Power outages are becoming less frequent in some parts of the country thanks to advances in grid technology. However, they do still happen from time to time, and it’s always good to be prepared for one. There are several ways to prepare for an outage, and there are several things you can do during and after an outage occurs.
First of all, even before any outage is even likely, you should take steps to conserve energy. This can include shutting lights and computers off when they are not in use, washing only full loads in the dish or clothes washers, and changing any incandescent lights over to more efficient compact fluorescent lamps (CFLs) or light emitting diodes (LEDs).
Before the Outage
Set up an emergency kit for your home. To help preserve food in the event of a prolonged outage, purchase a few Styrofoam coolers and ice packs so you can keep food refrigerated. It is also very important to stock up on water as well. You should have one gallon of water per person per day, and should have at least a three day supply in the event an evacuation is required. Stock up on non-perishable foods as well, once again maintaining a minimum three day supply. For both water and food, it is recommended you have a two week supply at home, in case you do not need to evacuate, but the power remains off for a particularly long time. With an impending outage, like a hurricane approaching, fill a bathtub with water and leave a bucket nearby. This way, after using the restroom, you can use a bucket of water from the tub to refill the toilet bowl.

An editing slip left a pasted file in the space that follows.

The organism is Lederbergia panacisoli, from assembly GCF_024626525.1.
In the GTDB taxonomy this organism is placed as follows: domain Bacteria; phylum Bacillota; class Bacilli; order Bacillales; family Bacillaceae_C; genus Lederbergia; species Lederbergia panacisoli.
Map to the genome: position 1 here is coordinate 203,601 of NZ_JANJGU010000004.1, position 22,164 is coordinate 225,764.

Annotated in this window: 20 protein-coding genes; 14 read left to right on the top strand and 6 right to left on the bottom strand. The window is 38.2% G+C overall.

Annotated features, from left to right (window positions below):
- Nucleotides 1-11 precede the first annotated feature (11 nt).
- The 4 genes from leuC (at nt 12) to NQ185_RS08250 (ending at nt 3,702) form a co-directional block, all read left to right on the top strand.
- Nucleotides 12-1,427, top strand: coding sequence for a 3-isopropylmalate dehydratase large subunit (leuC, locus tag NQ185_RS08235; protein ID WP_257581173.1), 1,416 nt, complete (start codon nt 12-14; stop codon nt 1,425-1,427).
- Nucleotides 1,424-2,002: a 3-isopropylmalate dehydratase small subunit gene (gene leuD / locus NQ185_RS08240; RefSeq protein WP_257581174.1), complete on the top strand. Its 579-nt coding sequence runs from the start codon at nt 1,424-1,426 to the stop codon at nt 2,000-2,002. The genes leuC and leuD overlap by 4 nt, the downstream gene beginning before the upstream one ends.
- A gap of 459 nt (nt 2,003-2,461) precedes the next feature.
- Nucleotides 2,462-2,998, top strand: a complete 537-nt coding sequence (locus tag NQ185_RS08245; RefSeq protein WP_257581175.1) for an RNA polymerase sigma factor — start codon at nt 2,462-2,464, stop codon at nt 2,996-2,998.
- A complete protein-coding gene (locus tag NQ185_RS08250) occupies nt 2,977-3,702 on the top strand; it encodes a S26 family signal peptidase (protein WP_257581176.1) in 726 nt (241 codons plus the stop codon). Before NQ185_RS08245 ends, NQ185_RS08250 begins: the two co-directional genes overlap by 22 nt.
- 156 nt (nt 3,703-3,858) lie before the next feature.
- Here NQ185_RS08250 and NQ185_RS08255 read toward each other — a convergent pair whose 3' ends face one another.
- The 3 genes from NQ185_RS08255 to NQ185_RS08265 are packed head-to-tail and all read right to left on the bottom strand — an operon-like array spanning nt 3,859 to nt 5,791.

Keep flashlights and plenty of batteries on hand as well. Investing in LED flashlights will get the most out of your batteries, and investing in Faraday flashlights will eliminate the need for batteries in your flashlight altogether. Faraday flashlights have a coil inside them surrounding a magnet. By shaking the light, you will recharge its internal battery, meaning you will always have light. This same principle applies to hand crank radios, which are also important. Having a radio, particularly a NOAA weather radio, will provide you with up-to-date information regarding the situation.
Regardless of disasters, always be sure to have a first aid kit on hand. You never know when it will be needed. Be sure to pack any medications and medical equipment (syringes, glucose meters, oxygen, battery backup power) along with your emergency supplies. For medications, bring enough with you to last a week. Multipurpose tools and sanitation items are another must have. In the event of evacuation, bring along any personal documents involving medication lists, insurance, home deeds, birth certificates, social security cards, and other personal IDs. Each evacuee should keep a list of emergency contact numbers as well.
Of course, bring cell phones and chargers as well as cash. Even though the power is out, you may find someone with a generator or others willing to let you charge your phone. You may also consider getting a solar charger for your phone. If you have home phone service, keep a corded phone around in case the power goes out. Unless telephone lines are knocked down, a corded phone should still work.
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